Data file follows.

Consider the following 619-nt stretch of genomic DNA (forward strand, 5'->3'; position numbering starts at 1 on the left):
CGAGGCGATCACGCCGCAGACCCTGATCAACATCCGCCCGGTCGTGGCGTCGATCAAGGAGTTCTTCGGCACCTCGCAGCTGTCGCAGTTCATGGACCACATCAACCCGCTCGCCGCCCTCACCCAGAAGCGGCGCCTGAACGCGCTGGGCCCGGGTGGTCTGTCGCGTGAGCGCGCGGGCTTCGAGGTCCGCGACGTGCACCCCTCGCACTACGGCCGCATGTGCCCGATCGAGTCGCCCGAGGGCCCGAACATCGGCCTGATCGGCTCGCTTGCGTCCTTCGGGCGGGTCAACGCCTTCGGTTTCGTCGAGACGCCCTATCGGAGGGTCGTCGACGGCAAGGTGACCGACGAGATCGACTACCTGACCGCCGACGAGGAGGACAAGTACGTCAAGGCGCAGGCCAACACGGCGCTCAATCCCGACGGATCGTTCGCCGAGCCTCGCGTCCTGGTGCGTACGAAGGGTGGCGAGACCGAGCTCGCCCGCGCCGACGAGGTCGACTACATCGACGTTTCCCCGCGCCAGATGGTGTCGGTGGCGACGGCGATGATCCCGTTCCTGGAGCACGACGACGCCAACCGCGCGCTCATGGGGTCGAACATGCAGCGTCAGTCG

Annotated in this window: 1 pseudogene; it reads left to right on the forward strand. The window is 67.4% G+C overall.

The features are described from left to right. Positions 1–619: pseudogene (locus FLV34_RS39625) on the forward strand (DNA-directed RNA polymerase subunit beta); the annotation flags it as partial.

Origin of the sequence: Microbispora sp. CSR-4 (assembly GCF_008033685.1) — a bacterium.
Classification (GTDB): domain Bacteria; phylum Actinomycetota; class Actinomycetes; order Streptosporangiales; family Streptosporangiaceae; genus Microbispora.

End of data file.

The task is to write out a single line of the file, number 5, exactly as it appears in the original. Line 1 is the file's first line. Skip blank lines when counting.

Origin of the sequence: Microbispora sp. CSR-4 (assembly GCF_008033685.1) — a bacterium.